The international conference Cold Atlantic will examine the artistic, cultural and aesthetic exchanges produced between the USA, Europe, Africa and Latin America during the Cold War. The aim is to highlight the axes of alignment and artistic exchange between the geopolitically minor actors that were trapped inside the huge theatrical strategy from this period. The conference, which will be conducted through round-table discussions, lectures and dialogue, organised through an open international process, looks to recover relatively unstudied nodes of cultural influence and dissemination in its aim to decentralise the Paris-New York axis that still dominates and is ubiquitous in studies on the Cold War and its artistic incarnations, thus fostering discussion that grants a voice to the forms of cultural expression that materialised outside official power structures.
These dialogues and interactions will be analysed within a Cold War context, whilst also proceeding from the destabilisation of the status quo brought about by the Bandung Conference (1955) and the Hungarian Revolution (1956). Consequently, it underscores the forms of mediation, dissent and resistance that sought to offer alternative answers to the ideological and aesthetic split that defined the cultural and social climate after World War Two. The conference will call into question canonical narratives of artistic modernity by exploring transatlantic artistic networks, with a view to eliciting the plurality of the responses to the ideological positioning this war held on a cultural level. Therefore, from this perspective Cold Atlantic will chart a new cartography of artistic practices and institutional relations, both subjective and political.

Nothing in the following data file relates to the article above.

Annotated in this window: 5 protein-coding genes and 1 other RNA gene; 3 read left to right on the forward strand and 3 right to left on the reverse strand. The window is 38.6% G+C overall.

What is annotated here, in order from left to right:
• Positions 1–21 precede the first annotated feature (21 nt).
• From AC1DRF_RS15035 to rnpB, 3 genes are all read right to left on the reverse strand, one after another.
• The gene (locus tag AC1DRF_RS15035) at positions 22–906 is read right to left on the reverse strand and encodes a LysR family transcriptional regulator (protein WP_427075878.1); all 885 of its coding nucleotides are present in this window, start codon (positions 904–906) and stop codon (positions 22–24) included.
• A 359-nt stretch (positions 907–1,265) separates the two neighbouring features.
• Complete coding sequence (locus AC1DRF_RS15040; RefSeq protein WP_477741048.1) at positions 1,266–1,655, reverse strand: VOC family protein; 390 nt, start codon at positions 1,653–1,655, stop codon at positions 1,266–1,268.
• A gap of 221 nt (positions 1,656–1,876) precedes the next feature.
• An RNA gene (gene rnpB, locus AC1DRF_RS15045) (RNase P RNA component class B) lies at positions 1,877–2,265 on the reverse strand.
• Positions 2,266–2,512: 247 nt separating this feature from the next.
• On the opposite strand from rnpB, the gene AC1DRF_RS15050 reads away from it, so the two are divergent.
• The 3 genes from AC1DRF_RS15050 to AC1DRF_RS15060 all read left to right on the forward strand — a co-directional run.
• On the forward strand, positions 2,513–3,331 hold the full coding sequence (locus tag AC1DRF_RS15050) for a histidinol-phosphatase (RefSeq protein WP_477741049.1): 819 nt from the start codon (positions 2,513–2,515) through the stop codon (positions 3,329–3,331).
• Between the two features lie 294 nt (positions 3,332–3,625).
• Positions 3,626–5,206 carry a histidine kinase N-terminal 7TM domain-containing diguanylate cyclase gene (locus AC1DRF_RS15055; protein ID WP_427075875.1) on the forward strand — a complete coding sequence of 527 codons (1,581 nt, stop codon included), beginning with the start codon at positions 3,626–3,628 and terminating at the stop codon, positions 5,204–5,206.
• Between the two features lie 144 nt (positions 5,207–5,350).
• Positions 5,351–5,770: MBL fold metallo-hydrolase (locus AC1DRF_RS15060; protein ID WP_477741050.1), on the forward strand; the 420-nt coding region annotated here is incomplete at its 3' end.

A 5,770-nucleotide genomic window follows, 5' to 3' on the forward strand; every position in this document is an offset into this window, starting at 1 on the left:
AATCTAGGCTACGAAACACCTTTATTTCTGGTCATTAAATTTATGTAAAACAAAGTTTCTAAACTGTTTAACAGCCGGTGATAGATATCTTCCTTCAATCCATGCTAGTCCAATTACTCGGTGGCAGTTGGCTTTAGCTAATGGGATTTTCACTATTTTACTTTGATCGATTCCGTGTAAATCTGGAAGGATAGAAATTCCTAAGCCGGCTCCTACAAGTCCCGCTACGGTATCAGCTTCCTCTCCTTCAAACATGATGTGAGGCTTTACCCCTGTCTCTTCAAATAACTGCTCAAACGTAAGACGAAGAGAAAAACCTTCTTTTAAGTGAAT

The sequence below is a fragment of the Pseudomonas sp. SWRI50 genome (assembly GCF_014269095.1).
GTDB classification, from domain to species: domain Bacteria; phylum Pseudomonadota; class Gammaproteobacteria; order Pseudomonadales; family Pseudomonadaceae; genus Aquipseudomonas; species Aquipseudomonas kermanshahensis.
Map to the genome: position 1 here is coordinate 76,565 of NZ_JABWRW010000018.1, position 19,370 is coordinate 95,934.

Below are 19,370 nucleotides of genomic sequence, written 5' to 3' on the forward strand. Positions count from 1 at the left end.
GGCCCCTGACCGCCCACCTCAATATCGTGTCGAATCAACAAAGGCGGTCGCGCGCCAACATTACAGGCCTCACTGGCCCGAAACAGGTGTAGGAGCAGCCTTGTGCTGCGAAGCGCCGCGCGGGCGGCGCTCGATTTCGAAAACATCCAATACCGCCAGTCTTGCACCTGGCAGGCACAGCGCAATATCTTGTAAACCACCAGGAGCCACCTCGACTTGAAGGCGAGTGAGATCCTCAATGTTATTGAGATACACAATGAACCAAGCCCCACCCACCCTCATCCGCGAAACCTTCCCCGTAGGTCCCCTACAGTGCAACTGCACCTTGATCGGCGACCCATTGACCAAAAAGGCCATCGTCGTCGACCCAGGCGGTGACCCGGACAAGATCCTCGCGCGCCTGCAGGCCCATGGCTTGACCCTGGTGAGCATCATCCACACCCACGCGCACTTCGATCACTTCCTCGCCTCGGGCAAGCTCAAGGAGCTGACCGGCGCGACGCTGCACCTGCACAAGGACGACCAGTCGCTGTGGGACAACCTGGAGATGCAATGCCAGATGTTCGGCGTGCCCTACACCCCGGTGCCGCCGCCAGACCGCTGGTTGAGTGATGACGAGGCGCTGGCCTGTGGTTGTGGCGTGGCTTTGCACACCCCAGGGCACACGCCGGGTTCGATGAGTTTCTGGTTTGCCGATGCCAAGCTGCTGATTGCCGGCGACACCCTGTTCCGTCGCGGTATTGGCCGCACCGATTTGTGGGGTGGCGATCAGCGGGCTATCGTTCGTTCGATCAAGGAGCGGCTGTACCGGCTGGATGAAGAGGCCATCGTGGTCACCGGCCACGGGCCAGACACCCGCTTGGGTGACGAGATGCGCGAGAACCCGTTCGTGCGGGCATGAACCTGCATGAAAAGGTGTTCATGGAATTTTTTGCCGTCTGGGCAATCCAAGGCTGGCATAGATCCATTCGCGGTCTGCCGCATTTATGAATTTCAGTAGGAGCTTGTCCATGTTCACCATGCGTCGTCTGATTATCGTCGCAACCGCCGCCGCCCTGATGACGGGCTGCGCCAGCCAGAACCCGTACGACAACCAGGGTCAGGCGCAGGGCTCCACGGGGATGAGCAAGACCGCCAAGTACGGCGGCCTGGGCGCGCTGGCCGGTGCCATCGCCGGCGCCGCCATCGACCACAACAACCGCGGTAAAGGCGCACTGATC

The re-evaluation of crossroads and friction in artistic production, material culture and political resistance will help to reconsider different accounts of modern art’s struggle, displaying alternatives to the prevailing Western vision, whilst also calling attention to the links that would bring dissident responses to life in the geopolitical order of the Cold War, a key period in the configuration of today’s global world. Spain’s own “peripheral” position with regard to the UK, France and the United States opens up a space that fosters a reconsideration of the role of modern art, questioning accounts based on the concept of progress that have predominated the study of artistic modernity.
This project has been made possible through the contribution of the Terra Foundation for American Art:
- Organized by: Museo Reina Sofía, Saint Louis University, Universidad de Barcelona and Universidad Autónoma de Madrid
- In collaboration with: Terra Foundation for American Art
Paula Barreiro López, Fabiola Martínez Rodríguez, Chema González, Carlos Prieto del Campo, Olga Fernández López, Juan Albarrán, Julia Bailey, Andrea Giunta, Serge Guilbaut, Jonathan Harris and Jesús CarrilloWithin the framework of the research project:
Decentralised Modernities: Art, Politics and Counterculture in the Transatlantic Axis during the Cold War (HAR2014-53834-P)Associated activities:
predoctoral workshop at the University of Barcelona, 8 and 9 September 2016Acknowledgements:
September 5, 2016
Table 1. Networks, nodes and contact zones for a non-aligned geopolitical order